Are You Making Yourself More Hungry?
Are you hungry all the time? These eating behaviors may be causing your insatiable desire for food.
By Reader's Digest Editors
© Stockbyte/Thinkstock, © iStockphoto/Thinkstock
1. Some herbs and spices
While these herb and spices are great for your health, consuming them with meals is best since they can stimulate appetite.
Adding mustard to your food increases the flow of saliva and digestive juices -- natural ways to stimulate appetite when you've been under the weather and aren't eating as well as you should.
Turmeric is the bright amber-colored spice that gives curry powder its characteristic yellow hue, and is commonly used in traditional Indian medicine to stimulate the appetite and as a digestive aid.
Ginger is widely used to alleviate morning sickness. It is known to reduce nausea due to pregnancy but it is less certain that ginger can treat vomiting. Ginger is also used to stimulate the appetite and reduce abdominal cramps. Topically, it may relieve pain and swelling.
Parsley is said to stimulate the appetite and to be good for rheumatism.
Nature's Medicines, Vitamins, Minerals, and Supplements, Food Cures, Super Salads (Reader's Digest Association Books)
2. Not eating enough protein
Protein helps persuade your brain and stomach that they're well nourished and satisfied; skimp on it and your hunger might lead you right to a bag of potato chips, says holistic-medicine pioneer Mark Hyman, MD. In a recent study, volunteers whose daily protein consumption fell below 15 percent of their total calories were far hungrier after breakfast and ate more snacks throughout the day than those whose protein levels exceeded that amount. The extra nibbling put them on track to gain more than two pounds a month had they kept it up. An important takeaway: Don't save your protein for dinner, Dr. Hyman says: "One trick is to eat chia seeds (available in health food stores) in the morning. They're very high in protein, have a very low glycemic load, and have lots of good omega-3 fats." Soak them in water for a few minutes, and you get a tapioca-pudding-like treat, he says. "I love to add blueberries to mine. It's a great breakfast." Other prevalent (and portable) high-protein options: hard-boiled eggs and Greek yogurt.
Dr. Mark Hyman is the author of The Blood Sugar Solution and the innovator of the whole-systems medicine approach known as functional medicine.
-- Reader's Digest February 2012
3. A drink before dinner
It's a commonly held view that a small drink before a meal – a glass of dry white wine or small sherry – may stimulate the appetite. Most traditional apéritifs are slightly bitter and contain a relatively low percentage of alcohol. Apéritifs supposedly 'open' the digestive system and stimulate the appetite before a meal. The small amount of alcohol gets acid production started so that the stomach is ready to digest food straight away. However, there's no real evidence that one particular type of alcoholic drink is any better than another as an appetite stimulant.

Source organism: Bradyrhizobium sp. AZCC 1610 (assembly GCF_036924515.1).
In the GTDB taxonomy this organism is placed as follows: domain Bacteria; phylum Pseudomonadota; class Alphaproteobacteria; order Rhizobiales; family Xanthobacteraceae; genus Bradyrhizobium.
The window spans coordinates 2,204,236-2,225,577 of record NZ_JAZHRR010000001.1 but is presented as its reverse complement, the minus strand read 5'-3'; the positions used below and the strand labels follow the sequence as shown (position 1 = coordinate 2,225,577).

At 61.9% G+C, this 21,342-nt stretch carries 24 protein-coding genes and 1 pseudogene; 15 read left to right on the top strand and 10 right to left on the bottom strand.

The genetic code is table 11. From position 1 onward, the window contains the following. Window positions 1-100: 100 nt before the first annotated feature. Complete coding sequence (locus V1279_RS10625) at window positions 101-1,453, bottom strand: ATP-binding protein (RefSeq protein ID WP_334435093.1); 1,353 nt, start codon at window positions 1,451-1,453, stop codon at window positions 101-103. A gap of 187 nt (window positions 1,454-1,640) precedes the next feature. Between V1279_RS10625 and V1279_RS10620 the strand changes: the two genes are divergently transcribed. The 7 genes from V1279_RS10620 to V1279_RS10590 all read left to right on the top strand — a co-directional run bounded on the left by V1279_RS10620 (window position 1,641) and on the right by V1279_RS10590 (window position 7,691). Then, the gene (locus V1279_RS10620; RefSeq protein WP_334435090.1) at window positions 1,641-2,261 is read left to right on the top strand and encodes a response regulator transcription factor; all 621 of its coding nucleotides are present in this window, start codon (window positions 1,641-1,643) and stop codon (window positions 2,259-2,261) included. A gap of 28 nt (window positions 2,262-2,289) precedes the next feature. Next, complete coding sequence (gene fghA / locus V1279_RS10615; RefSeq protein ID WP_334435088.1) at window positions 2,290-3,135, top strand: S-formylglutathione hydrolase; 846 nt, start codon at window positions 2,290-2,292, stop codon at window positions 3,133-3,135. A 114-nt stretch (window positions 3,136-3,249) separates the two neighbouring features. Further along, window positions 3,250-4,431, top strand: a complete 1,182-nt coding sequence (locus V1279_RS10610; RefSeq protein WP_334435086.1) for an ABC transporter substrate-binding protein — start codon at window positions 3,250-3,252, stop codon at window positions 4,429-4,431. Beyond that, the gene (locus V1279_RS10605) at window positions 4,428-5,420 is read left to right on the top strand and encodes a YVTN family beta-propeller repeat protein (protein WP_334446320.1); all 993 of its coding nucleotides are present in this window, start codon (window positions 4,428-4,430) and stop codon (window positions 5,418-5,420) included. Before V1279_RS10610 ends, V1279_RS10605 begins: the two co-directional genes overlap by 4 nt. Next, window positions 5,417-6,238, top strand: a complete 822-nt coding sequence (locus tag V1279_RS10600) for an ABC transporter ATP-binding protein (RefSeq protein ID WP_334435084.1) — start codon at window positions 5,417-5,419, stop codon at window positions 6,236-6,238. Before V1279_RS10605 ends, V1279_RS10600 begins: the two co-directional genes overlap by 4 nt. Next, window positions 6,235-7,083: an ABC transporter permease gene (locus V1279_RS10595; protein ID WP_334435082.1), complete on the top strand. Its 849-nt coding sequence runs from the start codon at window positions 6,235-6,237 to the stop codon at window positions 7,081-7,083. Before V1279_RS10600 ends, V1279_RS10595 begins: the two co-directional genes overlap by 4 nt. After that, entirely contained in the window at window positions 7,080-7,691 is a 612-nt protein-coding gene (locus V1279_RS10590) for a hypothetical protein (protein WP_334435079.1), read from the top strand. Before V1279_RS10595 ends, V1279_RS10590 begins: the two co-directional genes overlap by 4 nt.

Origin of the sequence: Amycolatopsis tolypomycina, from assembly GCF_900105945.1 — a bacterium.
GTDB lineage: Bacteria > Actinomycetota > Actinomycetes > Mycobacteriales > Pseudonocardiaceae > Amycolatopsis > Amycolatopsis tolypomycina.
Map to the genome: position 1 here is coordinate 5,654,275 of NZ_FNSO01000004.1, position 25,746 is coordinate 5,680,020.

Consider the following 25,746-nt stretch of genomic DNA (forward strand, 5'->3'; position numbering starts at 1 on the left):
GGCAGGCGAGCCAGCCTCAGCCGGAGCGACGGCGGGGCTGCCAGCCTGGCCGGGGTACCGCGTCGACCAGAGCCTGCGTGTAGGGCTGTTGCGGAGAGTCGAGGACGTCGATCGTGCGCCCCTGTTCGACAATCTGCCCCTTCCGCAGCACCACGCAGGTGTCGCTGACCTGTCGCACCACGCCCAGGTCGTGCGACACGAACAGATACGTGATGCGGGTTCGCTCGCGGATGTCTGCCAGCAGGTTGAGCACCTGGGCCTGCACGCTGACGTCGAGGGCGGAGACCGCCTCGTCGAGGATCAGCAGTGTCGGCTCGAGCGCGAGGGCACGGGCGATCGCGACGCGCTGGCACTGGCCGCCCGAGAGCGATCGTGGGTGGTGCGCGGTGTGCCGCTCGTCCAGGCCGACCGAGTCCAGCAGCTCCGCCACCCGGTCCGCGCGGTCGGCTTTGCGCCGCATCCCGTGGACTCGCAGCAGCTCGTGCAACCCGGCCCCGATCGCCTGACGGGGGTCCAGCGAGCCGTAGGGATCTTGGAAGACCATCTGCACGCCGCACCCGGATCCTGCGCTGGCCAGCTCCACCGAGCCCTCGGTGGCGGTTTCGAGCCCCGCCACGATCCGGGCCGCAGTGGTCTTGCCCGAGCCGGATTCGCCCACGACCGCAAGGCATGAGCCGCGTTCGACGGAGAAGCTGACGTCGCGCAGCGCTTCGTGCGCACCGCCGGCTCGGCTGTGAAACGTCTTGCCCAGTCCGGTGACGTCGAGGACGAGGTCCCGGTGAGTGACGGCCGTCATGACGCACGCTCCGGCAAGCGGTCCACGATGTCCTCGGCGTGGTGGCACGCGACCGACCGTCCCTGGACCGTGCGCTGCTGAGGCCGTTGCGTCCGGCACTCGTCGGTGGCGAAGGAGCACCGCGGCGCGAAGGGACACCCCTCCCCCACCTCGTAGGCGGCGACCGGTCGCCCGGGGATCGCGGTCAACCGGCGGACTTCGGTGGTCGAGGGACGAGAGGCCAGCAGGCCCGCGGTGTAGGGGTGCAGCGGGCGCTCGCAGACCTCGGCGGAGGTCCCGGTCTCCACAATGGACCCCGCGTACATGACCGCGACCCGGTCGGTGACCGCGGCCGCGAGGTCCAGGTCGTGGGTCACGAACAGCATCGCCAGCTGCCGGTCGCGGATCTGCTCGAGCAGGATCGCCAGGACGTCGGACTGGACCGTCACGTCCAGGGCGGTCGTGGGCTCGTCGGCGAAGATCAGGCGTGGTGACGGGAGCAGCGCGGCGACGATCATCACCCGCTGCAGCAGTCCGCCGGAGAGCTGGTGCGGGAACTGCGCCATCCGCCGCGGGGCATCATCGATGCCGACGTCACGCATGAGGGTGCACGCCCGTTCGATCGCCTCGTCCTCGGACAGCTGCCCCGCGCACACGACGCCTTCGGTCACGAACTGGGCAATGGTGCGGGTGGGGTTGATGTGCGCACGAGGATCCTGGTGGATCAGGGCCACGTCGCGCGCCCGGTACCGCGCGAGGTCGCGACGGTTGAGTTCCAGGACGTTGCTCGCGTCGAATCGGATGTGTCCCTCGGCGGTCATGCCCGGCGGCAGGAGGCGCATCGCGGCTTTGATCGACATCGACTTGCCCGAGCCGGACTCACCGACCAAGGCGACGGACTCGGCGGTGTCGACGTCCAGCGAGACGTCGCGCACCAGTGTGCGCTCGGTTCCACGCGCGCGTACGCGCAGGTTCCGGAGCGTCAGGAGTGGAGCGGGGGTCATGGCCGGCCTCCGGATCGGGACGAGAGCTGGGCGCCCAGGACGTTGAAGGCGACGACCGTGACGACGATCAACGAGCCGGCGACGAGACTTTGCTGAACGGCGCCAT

Your Body, Your Health (Reader's Digest Association Books)
4. High fructose corn syrup
High fructose corn syrup (HFCS), a cheap fructose and glucose confection derived from cornstarch is one of the most insidious added sweeteners. It is considered a major culprit in America's obesity epidemic. Unlike traditional sugars, HFCS doesn't turn on appetite-suppressing insulin and leptin so it may actually increase rather than satisfy hunger, making it a dangerous additive.
Long Life Health Plan (Reader's Digest Association Books)
left: © iStockphoto/Thinkstock; right: © Duncan Smith/Photodisc/Thinkstock
5. Sugar and salt combo
Over the last several decades, food producers have discovered that we all have a seemingly insatiable desire for sugar and salt. They've responded by stuffing our food with mind-boggling and heart-wrecking amounts of these substances. We live in a world where bottled pasta sauce can have more sugar per serving than vanilla ice cream. It's possible to get more salt from breakfast cereals than we do from French fries. This full-scale assault on our taste buds has the dangerous side effect of making us want more and more food.
That's because processed foods place us on a flavor seesaw: We eat something terrifically sweet, and almost immediately we want to counter it with something salty. Part of what's happening is that sugar and salt are both distinct appetite stimulants; the scientific term for this is sensory specific satiety. What that means is that you can feel completely full from eating something salty, yet your sweet-related hunger sensors can still be craving satisfaction. (Sensory specific satiety helps explain how we're able to magically have room for dessert after a big meal).
Healthy Heart Miracle Diet (Reader's Digest Association Books)
6. Diet foods
We already know that many low-fat foods contain more sugar, carbs and sodium to enhance flavor, but new preliminary research indicates that diet foods may trigger overeating as well. A study in the journal Nutrition suggests that artificial sweeteners in diet soft drinks may stimulate appetite. Although more research is required, you may be better off opting for a smaller portion of the regular version. Compare nutrition labels: if kilojoules are equal, and the regular version is low in saturated fats, stick with it. Keep in mind we need certain nutrients and healthy fats. Calcium in dairy aids weight loss, for instance, and omega-3 boosts heart health, says dietitian Carolanne Nelson. "That's why I always tell people to pick the regular salad dressing instead of low-fat dressing. It contains healthy oil such as olive or canola."
30 Minutes a Day to a Healthy Heart (Reader's Digest Association Books)
More About Healthy Eating